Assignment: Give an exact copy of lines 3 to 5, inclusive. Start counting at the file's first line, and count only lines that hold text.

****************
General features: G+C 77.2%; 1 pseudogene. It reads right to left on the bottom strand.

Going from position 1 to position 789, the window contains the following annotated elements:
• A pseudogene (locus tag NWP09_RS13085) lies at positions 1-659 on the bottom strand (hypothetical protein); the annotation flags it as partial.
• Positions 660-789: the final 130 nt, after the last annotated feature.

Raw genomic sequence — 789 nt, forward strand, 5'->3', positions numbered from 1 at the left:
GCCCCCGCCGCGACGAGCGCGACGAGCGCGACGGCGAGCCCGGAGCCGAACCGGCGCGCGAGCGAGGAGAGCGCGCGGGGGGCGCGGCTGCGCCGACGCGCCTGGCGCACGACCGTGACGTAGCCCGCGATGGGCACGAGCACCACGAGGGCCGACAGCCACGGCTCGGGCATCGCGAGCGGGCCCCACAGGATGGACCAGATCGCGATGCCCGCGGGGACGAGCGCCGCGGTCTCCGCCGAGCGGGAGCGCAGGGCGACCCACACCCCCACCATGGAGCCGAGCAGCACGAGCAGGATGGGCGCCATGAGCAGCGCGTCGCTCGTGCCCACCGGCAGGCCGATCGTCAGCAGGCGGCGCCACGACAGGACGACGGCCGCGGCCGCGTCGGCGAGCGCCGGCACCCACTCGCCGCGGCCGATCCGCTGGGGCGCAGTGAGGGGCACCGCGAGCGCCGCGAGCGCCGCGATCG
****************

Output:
• A pseudogene (locus tag NWP09_RS13085) lies at positions 1-659 on the bottom strand (hypothetical protein); the annotation flags it as partial.
• Positions 660-789: the final 130 nt, after the last annotated feature.

Raw genomic sequence — 789 nt, forward strand, 5'->3', positions numbered from 1 at the left: